CSC153 2004S, Class 22: Searching
Admin:
* Exams not returned due to chaos at Rebelsky household.
* Pseudo-convo today.
* Homework: Read "Sorting" (online).
* Optional: Read chapter 6 of Stone.
Overview;
* Algorithms for common problems.
* A key problem: Searching.
* Sequential Search.
* Binary Search.
* Q and A.
* Lab
"Doing" Computer Science
* Computer scientists look for problems for which they can write algorithms
* They almost immediately generalize any problem they find so that their solutions can be applicable in multiple situations
One of the biggest problems that people deal with when handling lots of information is "searching".
* Given a collection of stuff, find something that matches some criteria.
* Sequential search: Look at each value in turn until you find one that matches the criteria
* In order to do sequential search, you need a way to "look at each value in turn"
* That ability is common to many, but not all, data structures
* Lists: car is the current, cdr helps you move on to the next
* Vectors: Keep a counter
* Trees (to be revisited): A little harder
* In a collection of n values, how long does it take to find a matching value (or to note that you fail to match)? O(n)
Computer scientists always look for ways to improve algorithms
* Pure improvement - No change to the problem (e.g., speeding up exponentiation with the cool divide-and-conquer strategy)
* Impure improvement - Change the problem to make it easier to solve (e.g., approximating exponentiation using ln and exp tables)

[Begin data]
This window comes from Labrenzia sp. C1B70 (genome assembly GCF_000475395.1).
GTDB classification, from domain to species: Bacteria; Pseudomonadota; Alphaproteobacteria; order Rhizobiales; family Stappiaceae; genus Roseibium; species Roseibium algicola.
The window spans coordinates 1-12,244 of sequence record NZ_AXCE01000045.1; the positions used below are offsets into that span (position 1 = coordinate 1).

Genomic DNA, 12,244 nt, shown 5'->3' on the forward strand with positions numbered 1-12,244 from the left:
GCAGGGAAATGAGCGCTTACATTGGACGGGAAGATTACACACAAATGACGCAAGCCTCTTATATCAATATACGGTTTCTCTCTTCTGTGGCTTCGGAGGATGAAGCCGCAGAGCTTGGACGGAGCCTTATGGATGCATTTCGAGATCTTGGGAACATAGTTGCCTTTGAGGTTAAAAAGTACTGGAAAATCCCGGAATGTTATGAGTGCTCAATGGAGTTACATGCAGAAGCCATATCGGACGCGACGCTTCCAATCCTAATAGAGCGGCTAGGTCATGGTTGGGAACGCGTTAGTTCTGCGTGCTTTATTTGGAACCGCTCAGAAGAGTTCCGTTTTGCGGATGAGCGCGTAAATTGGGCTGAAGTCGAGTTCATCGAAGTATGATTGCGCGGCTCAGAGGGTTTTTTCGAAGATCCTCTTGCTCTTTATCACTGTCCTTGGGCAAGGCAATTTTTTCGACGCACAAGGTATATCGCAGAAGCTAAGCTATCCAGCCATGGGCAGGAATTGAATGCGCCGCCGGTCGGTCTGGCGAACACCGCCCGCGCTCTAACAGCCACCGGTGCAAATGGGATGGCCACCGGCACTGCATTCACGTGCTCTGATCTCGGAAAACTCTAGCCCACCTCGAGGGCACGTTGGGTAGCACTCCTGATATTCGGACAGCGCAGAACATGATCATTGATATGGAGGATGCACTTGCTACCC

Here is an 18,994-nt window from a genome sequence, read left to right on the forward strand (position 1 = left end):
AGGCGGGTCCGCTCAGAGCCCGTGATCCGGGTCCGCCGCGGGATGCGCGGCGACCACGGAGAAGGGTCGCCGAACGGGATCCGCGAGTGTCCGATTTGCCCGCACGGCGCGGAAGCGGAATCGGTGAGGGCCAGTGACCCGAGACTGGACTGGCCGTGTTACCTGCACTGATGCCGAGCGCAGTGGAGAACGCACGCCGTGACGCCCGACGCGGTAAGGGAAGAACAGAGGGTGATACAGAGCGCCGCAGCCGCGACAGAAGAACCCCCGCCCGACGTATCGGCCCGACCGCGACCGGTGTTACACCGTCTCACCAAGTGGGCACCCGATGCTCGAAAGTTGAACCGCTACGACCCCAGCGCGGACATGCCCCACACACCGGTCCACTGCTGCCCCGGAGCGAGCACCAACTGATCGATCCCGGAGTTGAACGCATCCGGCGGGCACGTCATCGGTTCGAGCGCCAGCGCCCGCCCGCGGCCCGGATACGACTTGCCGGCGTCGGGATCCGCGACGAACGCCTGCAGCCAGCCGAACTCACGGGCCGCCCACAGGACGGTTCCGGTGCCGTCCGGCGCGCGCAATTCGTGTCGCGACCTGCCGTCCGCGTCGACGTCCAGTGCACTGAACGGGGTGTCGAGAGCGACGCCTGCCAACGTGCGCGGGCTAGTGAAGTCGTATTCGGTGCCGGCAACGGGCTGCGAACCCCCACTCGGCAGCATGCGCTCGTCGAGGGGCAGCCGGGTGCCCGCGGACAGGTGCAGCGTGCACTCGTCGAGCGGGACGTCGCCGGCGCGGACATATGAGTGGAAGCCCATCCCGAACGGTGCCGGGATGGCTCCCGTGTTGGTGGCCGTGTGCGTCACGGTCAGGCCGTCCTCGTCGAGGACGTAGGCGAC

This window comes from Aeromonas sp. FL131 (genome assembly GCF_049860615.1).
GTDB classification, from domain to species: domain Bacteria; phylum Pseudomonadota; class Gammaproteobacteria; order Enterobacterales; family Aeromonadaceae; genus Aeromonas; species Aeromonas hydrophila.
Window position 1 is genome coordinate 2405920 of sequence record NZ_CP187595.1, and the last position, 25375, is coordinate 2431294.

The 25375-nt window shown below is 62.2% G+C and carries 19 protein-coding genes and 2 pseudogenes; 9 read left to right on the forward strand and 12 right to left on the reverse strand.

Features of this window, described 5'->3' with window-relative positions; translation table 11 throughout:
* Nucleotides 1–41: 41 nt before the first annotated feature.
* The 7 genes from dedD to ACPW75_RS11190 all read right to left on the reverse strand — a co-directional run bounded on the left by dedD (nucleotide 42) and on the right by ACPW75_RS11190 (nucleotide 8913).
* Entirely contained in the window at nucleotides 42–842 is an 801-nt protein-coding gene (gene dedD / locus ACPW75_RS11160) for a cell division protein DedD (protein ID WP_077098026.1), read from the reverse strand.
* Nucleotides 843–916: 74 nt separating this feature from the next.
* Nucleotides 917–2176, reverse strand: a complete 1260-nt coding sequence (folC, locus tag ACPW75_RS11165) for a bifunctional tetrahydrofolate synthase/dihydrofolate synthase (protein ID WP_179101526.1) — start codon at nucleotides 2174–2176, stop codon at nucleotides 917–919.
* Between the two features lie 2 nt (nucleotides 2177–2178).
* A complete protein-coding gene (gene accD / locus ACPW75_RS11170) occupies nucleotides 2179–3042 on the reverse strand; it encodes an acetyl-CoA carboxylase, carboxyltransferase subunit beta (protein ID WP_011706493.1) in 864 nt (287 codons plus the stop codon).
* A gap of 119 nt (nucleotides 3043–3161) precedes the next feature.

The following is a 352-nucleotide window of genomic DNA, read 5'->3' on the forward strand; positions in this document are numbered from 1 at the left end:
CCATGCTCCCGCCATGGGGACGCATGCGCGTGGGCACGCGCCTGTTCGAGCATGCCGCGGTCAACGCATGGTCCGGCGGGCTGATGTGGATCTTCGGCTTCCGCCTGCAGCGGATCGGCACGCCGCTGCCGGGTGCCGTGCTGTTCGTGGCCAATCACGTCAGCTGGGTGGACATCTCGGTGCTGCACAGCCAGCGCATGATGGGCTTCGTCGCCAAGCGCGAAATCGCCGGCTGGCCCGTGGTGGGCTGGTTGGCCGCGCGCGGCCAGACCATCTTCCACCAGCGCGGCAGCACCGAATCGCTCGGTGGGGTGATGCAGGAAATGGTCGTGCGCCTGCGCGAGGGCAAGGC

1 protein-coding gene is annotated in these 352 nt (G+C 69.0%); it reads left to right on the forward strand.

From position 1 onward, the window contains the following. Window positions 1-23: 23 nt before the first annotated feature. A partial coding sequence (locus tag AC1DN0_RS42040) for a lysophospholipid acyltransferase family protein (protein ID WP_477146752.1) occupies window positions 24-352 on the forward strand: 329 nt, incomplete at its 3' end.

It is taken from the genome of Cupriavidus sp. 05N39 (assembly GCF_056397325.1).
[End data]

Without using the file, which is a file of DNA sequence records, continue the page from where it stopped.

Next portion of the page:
For searching, we do an "impure improvement":
* If the values are in "order", we can do better
Doing better: Binary search (divide and conquer technique)
* Principle idea:
* Look at the middle element
* Matches -> Done
* Too small, throw away the small half
* Too large, throw away the large half
* Running time: O(log_2(n))
* Analysis (1): Each time, the input is half as big. When we have one value left, we're done. "The number of times we have to split n in half in order to reach 1". O(log_2(n))
* Analysis (2):
* time(n) = c + time(n/2)
* See yesterday's notes
* This grows *much less quickly* than O(n)
* Why do we say "log base 2 of n" rather than "natural log of n"? Habit. More closely matches what's happening in the problem.
* What characteristics do we need of the input other than that it is "in order from smallest to largest"?
* Can we binary search lists? Why or why not? It is expensive to find the middle element in a list. (O(n) rather than constant.)
* Can we binary search vectors? Finding the middle element is easy.
(vector-ref vec (quotient (vector-length vec) 2))
* How do we throw away half the vector in constant time? We don't really throw it away, we keep track of the lower and upper bounds of the region of interest.
* What role does get-key play in all of this?
* Since the values can be ordered in different ways, and the key we're searching for is only part of each value, the get-key pulls out "the appropriate part" of the value.
LAB!
Why does the following happen?
> (binary-search "Batman" cartoons car string (binary-search "Batman" cartoons car string<=?)
-1
Sam's an idiot:
* Input with (read)
* Output with (display val)
FORUM SOUTH LOUNGE!